The three "irresistible sirens of American politics," as drawn by Nick Anderson of the Houston Chronicle, are intimately related to (you can even argue that they're the by-product of) one thing: pork-barrel projects [wiki].
"Pork" projects, also often called "earmarks" in the federal budget, are provisions stuck in bills by members of Congress to direct federal money, without going through established budgetary procedures, to their districts.
Pork-barrel politics is anything but new: one of the earliest example of pork as the construction of highways introduced by John C. Calhoun [wiki] in 1817. Today, both Democrats and Republicans alike engage in pork-barrel politics.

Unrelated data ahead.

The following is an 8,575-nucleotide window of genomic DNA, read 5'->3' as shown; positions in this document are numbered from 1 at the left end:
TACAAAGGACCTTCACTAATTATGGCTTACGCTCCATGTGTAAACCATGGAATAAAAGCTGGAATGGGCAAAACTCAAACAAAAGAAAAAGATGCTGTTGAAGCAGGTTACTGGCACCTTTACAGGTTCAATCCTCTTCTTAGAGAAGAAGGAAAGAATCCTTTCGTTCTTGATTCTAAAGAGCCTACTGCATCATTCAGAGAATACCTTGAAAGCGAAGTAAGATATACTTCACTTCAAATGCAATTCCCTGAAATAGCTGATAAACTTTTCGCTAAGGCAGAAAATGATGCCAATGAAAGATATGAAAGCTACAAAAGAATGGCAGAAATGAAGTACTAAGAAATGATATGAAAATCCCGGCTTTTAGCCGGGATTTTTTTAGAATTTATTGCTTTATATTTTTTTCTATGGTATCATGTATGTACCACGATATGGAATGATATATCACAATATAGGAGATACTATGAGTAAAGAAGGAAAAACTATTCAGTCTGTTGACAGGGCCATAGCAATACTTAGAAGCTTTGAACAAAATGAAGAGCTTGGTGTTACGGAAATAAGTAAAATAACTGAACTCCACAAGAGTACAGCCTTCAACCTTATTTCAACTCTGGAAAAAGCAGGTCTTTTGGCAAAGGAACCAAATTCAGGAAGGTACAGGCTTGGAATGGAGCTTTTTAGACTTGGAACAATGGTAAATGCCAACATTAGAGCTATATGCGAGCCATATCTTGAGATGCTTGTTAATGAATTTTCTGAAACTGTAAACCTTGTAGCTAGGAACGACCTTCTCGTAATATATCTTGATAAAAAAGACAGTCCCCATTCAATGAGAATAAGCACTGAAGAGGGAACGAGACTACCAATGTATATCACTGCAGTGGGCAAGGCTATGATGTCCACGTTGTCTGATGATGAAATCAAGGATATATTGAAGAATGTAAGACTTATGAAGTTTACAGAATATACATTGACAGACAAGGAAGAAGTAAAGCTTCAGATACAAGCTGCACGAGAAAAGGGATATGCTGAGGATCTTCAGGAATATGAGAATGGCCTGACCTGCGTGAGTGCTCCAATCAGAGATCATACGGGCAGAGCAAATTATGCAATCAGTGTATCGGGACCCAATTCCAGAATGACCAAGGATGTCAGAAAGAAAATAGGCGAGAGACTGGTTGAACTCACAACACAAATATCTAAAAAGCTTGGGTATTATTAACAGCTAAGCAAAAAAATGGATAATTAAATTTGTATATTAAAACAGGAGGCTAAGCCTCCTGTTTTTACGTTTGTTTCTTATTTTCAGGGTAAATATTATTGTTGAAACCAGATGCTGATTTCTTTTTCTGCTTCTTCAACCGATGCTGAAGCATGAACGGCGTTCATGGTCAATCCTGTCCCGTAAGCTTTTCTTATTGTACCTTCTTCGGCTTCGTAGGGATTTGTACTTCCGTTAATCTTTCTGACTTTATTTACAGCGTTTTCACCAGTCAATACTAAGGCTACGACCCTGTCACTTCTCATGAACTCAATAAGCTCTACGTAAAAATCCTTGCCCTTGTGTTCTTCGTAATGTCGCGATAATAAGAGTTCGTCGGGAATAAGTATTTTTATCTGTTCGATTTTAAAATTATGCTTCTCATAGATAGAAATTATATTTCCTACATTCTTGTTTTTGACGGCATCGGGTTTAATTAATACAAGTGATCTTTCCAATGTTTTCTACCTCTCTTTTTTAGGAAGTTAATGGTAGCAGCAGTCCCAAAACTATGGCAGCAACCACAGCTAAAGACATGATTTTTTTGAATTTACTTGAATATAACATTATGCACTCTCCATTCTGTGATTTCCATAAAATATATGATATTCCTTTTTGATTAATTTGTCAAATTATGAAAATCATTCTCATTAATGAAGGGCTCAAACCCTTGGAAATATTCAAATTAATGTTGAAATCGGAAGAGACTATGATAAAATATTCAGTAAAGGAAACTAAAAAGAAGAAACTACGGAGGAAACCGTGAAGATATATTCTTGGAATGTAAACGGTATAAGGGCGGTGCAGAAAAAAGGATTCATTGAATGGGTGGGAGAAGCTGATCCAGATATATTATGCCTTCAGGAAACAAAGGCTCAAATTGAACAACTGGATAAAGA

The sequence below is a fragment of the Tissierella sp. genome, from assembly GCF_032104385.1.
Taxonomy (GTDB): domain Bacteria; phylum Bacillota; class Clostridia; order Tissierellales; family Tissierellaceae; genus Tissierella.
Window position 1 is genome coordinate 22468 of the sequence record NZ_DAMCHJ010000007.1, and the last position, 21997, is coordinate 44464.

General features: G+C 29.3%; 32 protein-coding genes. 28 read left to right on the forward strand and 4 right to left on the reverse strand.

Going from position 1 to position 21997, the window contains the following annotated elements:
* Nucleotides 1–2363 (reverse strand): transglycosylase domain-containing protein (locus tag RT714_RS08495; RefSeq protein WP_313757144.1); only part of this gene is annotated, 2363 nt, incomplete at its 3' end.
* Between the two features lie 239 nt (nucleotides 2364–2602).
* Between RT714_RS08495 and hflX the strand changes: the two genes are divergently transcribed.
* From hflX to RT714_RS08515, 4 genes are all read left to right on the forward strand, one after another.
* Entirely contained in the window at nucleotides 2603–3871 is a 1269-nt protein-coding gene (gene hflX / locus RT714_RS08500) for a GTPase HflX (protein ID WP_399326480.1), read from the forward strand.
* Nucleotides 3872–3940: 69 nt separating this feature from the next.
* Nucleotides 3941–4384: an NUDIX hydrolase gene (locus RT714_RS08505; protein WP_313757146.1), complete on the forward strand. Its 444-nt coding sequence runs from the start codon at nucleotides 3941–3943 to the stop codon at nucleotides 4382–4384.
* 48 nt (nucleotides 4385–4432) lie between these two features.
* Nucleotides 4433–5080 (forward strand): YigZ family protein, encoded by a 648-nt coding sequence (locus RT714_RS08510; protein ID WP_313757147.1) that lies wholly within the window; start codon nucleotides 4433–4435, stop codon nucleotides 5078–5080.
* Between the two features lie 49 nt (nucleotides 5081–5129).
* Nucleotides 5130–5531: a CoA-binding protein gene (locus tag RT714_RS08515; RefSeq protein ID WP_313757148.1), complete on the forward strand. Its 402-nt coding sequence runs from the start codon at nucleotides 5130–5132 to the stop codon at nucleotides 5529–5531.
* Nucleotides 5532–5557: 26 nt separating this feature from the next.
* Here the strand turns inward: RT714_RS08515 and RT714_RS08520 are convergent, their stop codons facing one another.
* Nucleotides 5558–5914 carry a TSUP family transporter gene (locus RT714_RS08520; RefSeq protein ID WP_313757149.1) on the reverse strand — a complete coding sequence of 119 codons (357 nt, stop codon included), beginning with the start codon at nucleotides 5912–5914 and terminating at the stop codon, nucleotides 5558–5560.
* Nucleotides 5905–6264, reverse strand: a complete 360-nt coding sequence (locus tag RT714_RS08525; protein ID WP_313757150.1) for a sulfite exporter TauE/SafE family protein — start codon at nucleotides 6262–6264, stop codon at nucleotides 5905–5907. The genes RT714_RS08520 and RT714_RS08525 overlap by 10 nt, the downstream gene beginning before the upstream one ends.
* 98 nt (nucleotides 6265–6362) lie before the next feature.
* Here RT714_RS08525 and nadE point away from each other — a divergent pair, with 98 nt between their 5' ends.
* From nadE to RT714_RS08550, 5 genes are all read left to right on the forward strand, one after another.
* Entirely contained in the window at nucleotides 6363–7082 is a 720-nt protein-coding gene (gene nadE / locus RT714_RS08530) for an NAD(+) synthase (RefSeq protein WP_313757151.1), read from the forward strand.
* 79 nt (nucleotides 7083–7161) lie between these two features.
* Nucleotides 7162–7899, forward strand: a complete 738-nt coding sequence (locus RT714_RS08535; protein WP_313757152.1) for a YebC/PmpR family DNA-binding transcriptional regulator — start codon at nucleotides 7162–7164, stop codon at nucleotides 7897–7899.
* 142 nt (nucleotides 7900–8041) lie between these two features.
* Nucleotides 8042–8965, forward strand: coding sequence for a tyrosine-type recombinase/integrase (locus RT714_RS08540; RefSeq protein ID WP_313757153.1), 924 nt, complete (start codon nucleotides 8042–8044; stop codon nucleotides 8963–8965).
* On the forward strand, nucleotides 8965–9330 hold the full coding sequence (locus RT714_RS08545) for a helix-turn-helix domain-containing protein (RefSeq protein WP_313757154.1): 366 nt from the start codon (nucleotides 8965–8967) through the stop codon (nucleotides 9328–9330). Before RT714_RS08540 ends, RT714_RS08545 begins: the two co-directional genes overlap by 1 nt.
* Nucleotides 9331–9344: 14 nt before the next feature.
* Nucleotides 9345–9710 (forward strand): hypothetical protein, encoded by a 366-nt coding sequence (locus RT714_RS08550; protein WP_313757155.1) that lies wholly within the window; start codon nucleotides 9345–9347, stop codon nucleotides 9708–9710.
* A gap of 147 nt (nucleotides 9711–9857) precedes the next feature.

Every year, the Citizens Against Government Waste, a taxpayer's watchdog organization, publishes The Congressional Pig Book detailing pork-barrel projects in the federal budget. According to the 2006 Pig Book:
This year’s list includes: $13,500,000 for the International Fund for Ireland, which helped finance the World Toilet Summit; $6,435,000 for wood utilization research; $1,000,000 for the Waterfree Urinal Conservation Initiative; and $500,000 for the Sparta Teapot Museum in Sparta, N.C.
This year, there was good news and bad news. For fiscal 2006, appropriators stuffed 9,963 projects into the 11 appropriations bills, a 29 percent decrease over last year’s total of 13,997. Despite the reduction in the number of earmarks, Congress porked out at record dollar levels with $29 billion in pork for 2006, or 6.2 percent more than last year’s total of $27.3 billion. In fact, the total cost of pork has increased by 29 percent since fiscal 2003. Total pork identified by CAGW since 1991 adds up to $241 billion.
Here's the 375 of the juiciest pork projects, summarized by the 2006 Pig Book: Link